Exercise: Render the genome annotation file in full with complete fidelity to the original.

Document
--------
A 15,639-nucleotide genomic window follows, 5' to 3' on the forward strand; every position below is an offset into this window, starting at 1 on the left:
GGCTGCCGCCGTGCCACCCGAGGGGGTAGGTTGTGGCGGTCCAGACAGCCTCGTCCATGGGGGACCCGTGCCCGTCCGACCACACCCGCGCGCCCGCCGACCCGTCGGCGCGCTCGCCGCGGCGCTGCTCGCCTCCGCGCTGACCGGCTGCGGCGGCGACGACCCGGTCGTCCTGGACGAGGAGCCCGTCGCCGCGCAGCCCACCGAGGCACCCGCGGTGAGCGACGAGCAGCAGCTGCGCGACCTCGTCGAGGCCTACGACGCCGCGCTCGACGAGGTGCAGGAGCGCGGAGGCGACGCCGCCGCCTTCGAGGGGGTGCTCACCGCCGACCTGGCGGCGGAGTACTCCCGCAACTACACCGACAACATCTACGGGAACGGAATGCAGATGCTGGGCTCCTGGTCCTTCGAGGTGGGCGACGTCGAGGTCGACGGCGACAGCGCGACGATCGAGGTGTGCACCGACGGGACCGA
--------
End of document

A 15,639-nucleotide genomic window follows, 5' to 3' on the forward strand; every position below is an offset into this window, starting at 1 on the left:
GGCTGCCGCCGTGCCACCCGAGGGGGTAGGTTGTGGCGGTCCAGACAGCCTCGTCCATGGGGGACCCGTGCCCGTCCGACCACACCCGCGCGCCCGCCGACCCGTCGGCGCGCTCGCCGCGGCGCTGCTCGCCTCCGCGCTGACCGGCTGCGGCGGCGACGACCCGGTCGTCCTGGACGAGGAGCCCGTCGCCGCGCAGCCCACCGAGGCACCCGCGGTGAGCGACGAGCAGCAGCTGCGCGACCTCGTCGAGGCCTACGACGCCGCGCTCGACGAGGTGCAGGAGCGCGGAGGCGACGCCGCCGCCTTCGAGGGGGTGCTCACCGCCGACCTGGCGGCGGAGTACTCCCGCAACTACACCGACAACATCTACGGGAACGGAATGCAGATGCTGGGCTCCTGGTCCTTCGAGGTGGGCGACGTCGAGGTCGACGGCGACAGCGCGACGATCGAGGTGTGCACCGACGGGACCGA